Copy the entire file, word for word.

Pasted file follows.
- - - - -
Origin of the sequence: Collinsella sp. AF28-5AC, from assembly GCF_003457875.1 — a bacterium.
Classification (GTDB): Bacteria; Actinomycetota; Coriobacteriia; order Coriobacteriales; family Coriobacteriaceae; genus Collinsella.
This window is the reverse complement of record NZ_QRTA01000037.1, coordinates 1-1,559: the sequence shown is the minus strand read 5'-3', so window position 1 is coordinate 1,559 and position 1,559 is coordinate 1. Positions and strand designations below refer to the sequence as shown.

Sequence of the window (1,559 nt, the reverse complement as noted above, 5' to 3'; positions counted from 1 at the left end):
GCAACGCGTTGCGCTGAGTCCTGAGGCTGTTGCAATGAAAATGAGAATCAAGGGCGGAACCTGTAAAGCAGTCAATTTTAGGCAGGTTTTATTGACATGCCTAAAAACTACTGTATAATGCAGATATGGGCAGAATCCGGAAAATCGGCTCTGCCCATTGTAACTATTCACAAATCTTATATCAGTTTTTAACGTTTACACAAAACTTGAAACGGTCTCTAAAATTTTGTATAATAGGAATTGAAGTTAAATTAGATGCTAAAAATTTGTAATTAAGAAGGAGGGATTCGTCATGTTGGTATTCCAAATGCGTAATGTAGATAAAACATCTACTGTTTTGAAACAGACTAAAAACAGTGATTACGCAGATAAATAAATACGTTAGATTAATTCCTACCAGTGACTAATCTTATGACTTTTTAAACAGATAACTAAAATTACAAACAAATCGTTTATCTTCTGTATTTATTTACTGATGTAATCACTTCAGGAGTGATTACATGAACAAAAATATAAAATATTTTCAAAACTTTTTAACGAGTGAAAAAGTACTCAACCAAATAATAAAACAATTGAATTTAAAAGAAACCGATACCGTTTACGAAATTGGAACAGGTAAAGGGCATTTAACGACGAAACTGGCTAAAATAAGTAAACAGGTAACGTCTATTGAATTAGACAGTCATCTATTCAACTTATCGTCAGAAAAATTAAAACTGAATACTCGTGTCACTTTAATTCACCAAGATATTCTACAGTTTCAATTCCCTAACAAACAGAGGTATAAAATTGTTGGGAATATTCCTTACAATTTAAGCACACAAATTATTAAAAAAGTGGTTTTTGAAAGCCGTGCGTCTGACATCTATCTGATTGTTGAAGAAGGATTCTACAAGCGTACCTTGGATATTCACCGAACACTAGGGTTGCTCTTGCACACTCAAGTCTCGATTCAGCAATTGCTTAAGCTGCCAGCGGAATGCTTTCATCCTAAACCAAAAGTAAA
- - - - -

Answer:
Origin of the sequence: Collinsella sp. AF28-5AC, from assembly GCF_003457875.1 — a bacterium.
Classification (GTDB): Bacteria; Actinomycetota; Coriobacteriia; order Coriobacteriales; family Coriobacteriaceae; genus Collinsella.
This window is the reverse complement of record NZ_QRTA01000037.1, coordinates 1-1,559: the sequence shown is the minus strand read 5'-3', so window position 1 is coordinate 1,559 and position 1,559 is coordinate 1. Positions and strand designations below refer to the sequence as shown.

Sequence of the window (1,559 nt, the reverse complement as noted above, 5' to 3'; positions counted from 1 at the left end):
GCAACGCGTTGCGCTGAGTCCTGAGGCTGTTGCAATGAAAATGAGAATCAAGGGCGGAACCTGTAAAGCAGTCAATTTTAGGCAGGTTTTATTGACATGCCTAAAAACTACTGTATAATGCAGATATGGGCAGAATCCGGAAAATCGGCTCTGCCCATTGTAACTATTCACAAATCTTATATCAGTTTTTAACGTTTACACAAAACTTGAAACGGTCTCTAAAATTTTGTATAATAGGAATTGAAGTTAAATTAGATGCTAAAAATTTGTAATTAAGAAGGAGGGATTCGTCATGTTGGTATTCCAAATGCGTAATGTAGATAAAACATCTACTGTTTTGAAACAGACTAAAAACAGTGATTACGCAGATAAATAAATACGTTAGATTAATTCCTACCAGTGACTAATCTTATGACTTTTTAAACAGATAACTAAAATTACAAACAAATCGTTTATCTTCTGTATTTATTTACTGATGTAATCACTTCAGGAGTGATTACATGAACAAAAATATAAAATATTTTCAAAACTTTTTAACGAGTGAAAAAGTACTCAACCAAATAATAAAACAATTGAATTTAAAAGAAACCGATACCGTTTACGAAATTGGAACAGGTAAAGGGCATTTAACGACGAAACTGGCTAAAATAAGTAAACAGGTAACGTCTATTGAATTAGACAGTCATCTATTCAACTTATCGTCAGAAAAATTAAAACTGAATACTCGTGTCACTTTAATTCACCAAGATATTCTACAGTTTCAATTCCCTAACAAACAGAGGTATAAAATTGTTGGGAATATTCCTTACAATTTAAGCACACAAATTATTAAAAAAGTGGTTTTTGAAAGCCGTGCGTCTGACATCTATCTGATTGTTGAAGAAGGATTCTACAAGCGTACCTTGGATATTCACCGAACACTAGGGTTGCTCTTGCACACTCAAGTCTCGATTCAGCAATTGCTTAAGCTGCCAGCGGAATGCTTTCATCCTAAACCAAAAGTAAA